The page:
By now, you are probably far more familiar with the concept of “Black Friday” than you ever wanted to be. Early mornings, crowded stores, long lines, and savage fellow shoppers characterize the day after Thanksgiving. If you need a little liquid courage to brace yourself for the insanity of Black Friday and a Thanksgiving dinner with family, you’re not alone. Although less infamous than Black Friday, Blackout Wednesday can be even more dangerous. The best way to protect yourself is to be informed and be prepared.
What You Should Know
The term “Blackout Wednesday” refers to the prevalence of drinking on the Wednesday before Thanksgiving. For many people, drinking the night before Thanksgiving is as much of a tradition as shopping the morning after. If you think about the over-indulgence that often lies behind how we spend Black Friday and Thanksgiving itself, it isn’t hard to see how that theme has expanded to include our drinking habits on Wednesday. With no work the next day, a four-day weekend to celebrate, and perhaps anxiety about spending the day with relatives you only see once or twice a year, it is the perfect storm for binge-drinking.
In recent years, Blackout Wednesday has even begun to rival more well-known drinking holidays, such as the Fourth of July and New Year’s Eve. That statement isn’t a bluff or an estimate. Although calculating exactly how much people drink could pose a challenge, direct comparisons can be made through a darker but more easily quantified statistic: drunk driving fatalities.
What You Should Do
Because of all this, be sure to drive carefully this Wednesday night. More drunk drivers will be on the road, and you should keep that in mind while traveling. Remember everything you learned in Driver’s Ed about defensive driving and put that information to good use. This isn’t a night to take chances with your safety. Your family should be spending Thanksgiving counting their blessings and enjoying good food, not bailing you out of jail — or planning your funeral.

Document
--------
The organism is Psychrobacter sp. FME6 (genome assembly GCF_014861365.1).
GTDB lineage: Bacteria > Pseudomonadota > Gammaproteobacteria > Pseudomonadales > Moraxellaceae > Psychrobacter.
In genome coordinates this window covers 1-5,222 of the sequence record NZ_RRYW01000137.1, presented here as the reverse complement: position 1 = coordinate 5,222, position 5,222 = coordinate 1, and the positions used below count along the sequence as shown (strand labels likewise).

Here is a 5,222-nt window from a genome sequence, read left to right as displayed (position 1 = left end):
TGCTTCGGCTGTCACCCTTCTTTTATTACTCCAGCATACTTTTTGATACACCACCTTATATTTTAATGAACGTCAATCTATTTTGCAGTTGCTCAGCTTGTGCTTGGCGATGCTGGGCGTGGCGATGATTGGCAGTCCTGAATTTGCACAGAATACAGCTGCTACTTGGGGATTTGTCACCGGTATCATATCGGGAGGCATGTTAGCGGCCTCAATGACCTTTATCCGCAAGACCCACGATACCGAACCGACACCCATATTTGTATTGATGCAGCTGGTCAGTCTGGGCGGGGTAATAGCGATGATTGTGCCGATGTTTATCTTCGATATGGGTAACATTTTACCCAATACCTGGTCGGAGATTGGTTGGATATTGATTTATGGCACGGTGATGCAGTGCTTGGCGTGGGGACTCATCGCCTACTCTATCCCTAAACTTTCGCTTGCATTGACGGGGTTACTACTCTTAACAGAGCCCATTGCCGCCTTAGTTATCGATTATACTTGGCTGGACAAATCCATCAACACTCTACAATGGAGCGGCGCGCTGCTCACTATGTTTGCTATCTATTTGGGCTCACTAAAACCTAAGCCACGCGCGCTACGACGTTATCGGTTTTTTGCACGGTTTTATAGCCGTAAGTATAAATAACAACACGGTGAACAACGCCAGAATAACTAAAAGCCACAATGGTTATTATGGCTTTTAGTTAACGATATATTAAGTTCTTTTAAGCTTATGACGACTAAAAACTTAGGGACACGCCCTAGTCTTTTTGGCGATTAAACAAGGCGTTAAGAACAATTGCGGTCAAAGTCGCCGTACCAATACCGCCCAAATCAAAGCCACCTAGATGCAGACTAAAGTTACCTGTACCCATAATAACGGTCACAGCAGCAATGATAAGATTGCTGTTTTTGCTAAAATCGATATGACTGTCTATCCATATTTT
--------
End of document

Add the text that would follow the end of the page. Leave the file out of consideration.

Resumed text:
Drugged driving, even if the drug itself is legal, comes with the same risks and consequences as drunk driving. Law enforcement officers know what driving under the influence looks like — and they will be looking. Even if you’ve never heard of Blackout Wednesday before, they certainly have. In response, there will be a heightened focus on preventing drunk or drugged driving, including sobriety checkpoints.
This means two things. First, if you do plan on drinking, either make sure you have a designated driver or plan to use public transportation. To make things easier, Colorado’s Department of Transportation has set up promotional codes with Uber and Lyft for first-time users. Use the code CDOTRideSafe (Lyft) or NODUICO (Uber) to receive a $20 credit to your account. Second, those who won’t be participating in Blackout Wednesday should drive carefully – not only to avoid an accident, but because the odds of being seen and cited for other infractions, such as speeding, will be higher.
We all know how dangerous Black Friday can be, but Thanksgiving’s other bookend, Blackout Wednesday, can be even more deadly. Be smart this Blackout Wednesday, and play it safe with both your drinking habits and your driving habits.